Fossil Free West Yorkshire were out in St George’s Square Hebden Bridge on Saturday 17 September. Armed with dusters and mops to clean up the West Yorkshire Pension Fund, they were collecting signatures for the petition to divest the Pension Fund from fossil fuel companies.
As Plain Speaker reported in December 2013, Calderdale Council is investing in fracking and other fossil fuel companies via the West Yorkshire Pension Fund. This has continued, even though in December 2014 the Council passed a motion to “take all possible steps” to protect Calderdale’s environment and people from problems arising from fracking.
After a decision by Kirklees Council to look at fossil free divestment, in October 2015 the Leader of Calderdale Council, Councillor Tim Swift, agreed to consider the case for divesting funds invested in fossil fuels. He said,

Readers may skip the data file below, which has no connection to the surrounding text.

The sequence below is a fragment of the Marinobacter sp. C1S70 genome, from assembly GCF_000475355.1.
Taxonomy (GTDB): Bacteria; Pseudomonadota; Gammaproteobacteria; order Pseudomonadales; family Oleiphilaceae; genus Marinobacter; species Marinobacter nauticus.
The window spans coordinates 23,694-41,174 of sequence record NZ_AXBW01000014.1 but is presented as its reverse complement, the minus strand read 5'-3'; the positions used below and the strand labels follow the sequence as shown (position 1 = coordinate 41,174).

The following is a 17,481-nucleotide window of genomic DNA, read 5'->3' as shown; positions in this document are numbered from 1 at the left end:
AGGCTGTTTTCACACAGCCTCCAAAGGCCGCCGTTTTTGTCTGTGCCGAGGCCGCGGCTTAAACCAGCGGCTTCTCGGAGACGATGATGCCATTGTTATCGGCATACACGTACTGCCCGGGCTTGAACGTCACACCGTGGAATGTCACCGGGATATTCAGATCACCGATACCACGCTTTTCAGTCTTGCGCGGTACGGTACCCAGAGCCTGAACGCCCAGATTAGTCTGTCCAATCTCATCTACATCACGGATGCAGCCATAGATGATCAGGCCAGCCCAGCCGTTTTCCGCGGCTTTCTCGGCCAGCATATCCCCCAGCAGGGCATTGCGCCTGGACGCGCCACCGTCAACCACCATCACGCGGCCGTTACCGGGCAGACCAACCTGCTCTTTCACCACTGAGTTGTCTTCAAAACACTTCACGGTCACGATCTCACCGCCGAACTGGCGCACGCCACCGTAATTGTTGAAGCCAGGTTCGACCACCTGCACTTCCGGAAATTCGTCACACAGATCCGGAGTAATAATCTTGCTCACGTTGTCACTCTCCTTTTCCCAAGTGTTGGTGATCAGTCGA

“The Council’s representative on the WYPF investment panel is prepared to raise the issue of its investment in fossil fuels.”
Plain Speaker has asked Cllr Tim Swift for an update.
West Yorkshire Pension Fund members are working with Share Action and Client Earth to get the Pension Fund to disinvest from fossil fuel companies that are causing climate change, and invest in clean technology.
Feather duster in hand, Chayley Collis from the Fossil Free West Yorkshire campaign said:
“Divesting from fossil fuels is a powerful way to take action on climate change. We had a very positive response from passers by in Hebden Bridge and collected over 100 signatures for the Fossil Free WYPF petition.”
You can find out more about Fossil Free West Yorkshire Pension Fund here
The financial sector warns that investments in high-carbon industries will prove financially risky in the future, as regulation limits the amount of carbon that can be burned and so restricts the scope of fossil fuel companies to extract oil, gas and coal from beneath the earth’s surface.
Since a lot of the value of fossil fuel companies is based on “their” underground reserves of oil, gas and coal, Mark Carney, Governor of the Bank of England, has said that investors face “potentially huge” losses from legislation to reduce carbon emissions because it could make vast reserves of oil, coal and gas “literally unburnable”.